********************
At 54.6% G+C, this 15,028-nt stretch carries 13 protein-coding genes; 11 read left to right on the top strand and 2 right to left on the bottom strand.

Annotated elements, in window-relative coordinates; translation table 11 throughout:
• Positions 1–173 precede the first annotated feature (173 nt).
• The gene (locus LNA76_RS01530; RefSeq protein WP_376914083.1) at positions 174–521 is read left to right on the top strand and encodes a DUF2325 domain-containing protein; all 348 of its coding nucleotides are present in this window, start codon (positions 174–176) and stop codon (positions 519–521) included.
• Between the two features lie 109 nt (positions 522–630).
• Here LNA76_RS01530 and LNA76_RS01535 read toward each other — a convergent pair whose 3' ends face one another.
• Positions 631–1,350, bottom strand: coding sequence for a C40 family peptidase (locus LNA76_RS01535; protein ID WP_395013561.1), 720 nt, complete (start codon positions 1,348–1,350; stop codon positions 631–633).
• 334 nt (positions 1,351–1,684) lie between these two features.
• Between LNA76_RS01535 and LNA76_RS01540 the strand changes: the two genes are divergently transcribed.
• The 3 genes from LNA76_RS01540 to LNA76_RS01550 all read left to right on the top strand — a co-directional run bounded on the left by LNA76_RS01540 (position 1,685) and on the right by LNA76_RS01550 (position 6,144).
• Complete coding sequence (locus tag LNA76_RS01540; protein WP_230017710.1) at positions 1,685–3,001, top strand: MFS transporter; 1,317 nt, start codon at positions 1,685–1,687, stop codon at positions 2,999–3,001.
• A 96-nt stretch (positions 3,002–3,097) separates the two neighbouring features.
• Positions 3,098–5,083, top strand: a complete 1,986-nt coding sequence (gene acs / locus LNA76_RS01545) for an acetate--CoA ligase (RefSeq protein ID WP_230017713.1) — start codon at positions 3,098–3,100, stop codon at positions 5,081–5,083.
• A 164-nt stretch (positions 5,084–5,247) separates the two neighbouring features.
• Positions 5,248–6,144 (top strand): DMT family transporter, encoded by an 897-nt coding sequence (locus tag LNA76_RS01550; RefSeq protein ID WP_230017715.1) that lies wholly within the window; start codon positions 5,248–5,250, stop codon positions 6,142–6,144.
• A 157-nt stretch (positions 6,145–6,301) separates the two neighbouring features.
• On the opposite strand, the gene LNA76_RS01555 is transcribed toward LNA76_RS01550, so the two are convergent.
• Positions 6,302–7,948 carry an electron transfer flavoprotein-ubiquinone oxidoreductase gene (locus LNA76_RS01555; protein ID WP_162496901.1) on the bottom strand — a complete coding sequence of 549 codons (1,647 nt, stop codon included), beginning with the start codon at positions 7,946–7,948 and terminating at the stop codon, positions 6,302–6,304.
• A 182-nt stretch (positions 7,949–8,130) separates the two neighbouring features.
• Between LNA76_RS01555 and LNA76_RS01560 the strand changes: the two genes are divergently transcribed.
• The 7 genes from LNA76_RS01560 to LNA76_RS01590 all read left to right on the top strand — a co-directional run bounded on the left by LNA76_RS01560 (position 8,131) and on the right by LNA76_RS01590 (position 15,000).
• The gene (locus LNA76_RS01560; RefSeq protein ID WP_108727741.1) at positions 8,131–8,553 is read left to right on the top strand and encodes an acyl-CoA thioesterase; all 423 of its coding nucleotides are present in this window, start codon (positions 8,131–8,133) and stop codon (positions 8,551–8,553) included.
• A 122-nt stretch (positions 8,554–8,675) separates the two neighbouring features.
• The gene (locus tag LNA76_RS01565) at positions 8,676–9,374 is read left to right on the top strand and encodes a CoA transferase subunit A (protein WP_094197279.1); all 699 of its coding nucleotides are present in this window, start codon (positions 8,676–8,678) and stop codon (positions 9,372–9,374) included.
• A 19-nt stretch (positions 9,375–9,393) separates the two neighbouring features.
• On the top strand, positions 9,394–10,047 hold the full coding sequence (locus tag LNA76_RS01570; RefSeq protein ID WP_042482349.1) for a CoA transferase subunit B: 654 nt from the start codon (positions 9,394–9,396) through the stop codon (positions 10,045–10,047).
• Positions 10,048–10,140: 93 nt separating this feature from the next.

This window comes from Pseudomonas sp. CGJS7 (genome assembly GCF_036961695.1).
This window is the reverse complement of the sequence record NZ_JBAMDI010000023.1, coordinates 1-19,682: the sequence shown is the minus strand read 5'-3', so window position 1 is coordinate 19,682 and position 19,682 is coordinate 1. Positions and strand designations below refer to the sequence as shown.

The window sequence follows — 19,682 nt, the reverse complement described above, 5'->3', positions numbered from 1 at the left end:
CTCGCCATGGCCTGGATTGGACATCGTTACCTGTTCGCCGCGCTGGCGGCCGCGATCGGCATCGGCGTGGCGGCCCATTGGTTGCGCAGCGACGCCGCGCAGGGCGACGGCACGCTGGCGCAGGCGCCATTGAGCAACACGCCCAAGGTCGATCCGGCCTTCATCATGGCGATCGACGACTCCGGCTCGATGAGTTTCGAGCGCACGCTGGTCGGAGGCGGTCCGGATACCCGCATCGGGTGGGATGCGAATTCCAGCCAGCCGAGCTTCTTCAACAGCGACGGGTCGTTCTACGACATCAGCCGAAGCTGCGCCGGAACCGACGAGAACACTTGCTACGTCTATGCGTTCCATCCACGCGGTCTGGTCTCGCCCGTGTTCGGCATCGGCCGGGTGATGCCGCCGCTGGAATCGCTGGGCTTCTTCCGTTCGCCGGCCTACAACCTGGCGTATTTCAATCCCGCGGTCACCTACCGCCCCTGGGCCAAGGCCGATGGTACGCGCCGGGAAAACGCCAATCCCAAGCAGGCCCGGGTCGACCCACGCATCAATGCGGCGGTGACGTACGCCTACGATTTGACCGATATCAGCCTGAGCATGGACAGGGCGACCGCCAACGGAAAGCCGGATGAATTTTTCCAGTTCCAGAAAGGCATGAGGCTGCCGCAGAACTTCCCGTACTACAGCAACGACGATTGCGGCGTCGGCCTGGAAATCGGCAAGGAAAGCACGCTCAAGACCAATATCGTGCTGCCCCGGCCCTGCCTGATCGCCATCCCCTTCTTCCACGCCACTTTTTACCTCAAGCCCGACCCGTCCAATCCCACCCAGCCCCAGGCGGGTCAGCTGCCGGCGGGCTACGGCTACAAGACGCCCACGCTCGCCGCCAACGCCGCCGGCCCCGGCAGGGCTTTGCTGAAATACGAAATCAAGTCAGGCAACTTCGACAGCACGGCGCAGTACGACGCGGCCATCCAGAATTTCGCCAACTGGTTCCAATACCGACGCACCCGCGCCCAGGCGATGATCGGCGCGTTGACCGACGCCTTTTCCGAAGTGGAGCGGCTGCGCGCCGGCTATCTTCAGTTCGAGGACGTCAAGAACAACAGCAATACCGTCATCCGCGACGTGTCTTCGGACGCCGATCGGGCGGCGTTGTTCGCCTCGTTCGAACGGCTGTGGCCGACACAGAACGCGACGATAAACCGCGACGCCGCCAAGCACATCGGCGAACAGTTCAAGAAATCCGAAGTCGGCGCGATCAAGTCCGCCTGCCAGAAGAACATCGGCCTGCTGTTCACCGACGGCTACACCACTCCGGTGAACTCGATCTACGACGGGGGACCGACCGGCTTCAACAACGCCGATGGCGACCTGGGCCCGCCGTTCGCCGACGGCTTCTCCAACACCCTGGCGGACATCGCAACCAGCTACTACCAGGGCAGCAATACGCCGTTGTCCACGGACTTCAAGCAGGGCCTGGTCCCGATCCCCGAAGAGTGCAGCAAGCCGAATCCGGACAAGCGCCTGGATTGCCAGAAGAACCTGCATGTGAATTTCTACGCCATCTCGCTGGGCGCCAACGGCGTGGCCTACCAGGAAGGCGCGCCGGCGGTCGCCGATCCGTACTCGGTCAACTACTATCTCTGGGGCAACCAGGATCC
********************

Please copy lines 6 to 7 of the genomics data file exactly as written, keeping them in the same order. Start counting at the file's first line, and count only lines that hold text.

• Here LNA76_RS01530 and LNA76_RS01535 read toward each other — a convergent pair whose 3' ends face one another.
• Positions 631–1,350, bottom strand: coding sequence for a C40 family peptidase (locus LNA76_RS01535; protein ID WP_395013561.1), 720 nt, complete (start codon positions 1,348–1,350; stop codon positions 631–633).